Low back pain accounts for one-third of work-related disabilities

Low back pain linked to workplace factors accounted for one-third of all work-related disabilities, according to recently published study results.

Researchers determined estimates of relative risk from a meta-analysis of relevant published literature, as part of the Global Burden of Disease 2010 study. Work-related burden was estimated as disability-adjusted life years (DALYs) in each of 21 world regions and 187 countries separately for 1990 and 2010.

In 2010, low back pain arising from ergonomic exposures at work was estimated to cause 21.7 million DALYs, study results showed. Relevant factors linked to low back pain were jobs involving lifting, forceful movement, awkward positions and vibration.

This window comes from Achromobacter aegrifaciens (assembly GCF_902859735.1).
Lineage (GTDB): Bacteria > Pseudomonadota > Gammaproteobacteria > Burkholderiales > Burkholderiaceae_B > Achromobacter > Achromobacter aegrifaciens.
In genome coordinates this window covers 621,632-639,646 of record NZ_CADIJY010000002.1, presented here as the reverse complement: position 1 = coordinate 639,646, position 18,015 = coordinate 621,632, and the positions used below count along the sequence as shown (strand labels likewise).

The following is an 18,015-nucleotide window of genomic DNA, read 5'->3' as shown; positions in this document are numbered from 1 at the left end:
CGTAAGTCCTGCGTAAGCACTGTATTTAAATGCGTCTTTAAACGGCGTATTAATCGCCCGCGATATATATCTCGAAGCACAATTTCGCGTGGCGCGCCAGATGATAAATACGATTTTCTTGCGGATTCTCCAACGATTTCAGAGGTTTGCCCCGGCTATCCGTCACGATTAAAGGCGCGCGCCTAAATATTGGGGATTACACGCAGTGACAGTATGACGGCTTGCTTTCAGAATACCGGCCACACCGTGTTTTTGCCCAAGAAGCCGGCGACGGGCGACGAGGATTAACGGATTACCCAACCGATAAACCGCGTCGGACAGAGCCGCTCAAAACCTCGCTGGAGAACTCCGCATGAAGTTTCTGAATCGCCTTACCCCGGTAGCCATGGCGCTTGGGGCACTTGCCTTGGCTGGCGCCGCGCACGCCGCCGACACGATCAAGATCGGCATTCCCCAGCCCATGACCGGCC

Sixty-two percent of low back pain DALYs were in males, while the largest numbers occurred among individuals aged 35 years to 55 years. The highest relative risk was the agricultural sector, with the largest number of DALYs occurring in East Asia and South Asia, according to study results. Between 1990 and 2010, study results showed a 22% increase in overall low back pain DALYs arising from occupational exposures due to population growth; however, rates dropped by 14% over the same period as employment in high risk occupations fell.

For more information:

Driscoll T. Ann Rheum Dis. 2014;doi:10.1136/annrheumdis-2013-204631.

Disclosure: The researchers have no relevant financial disclosures.

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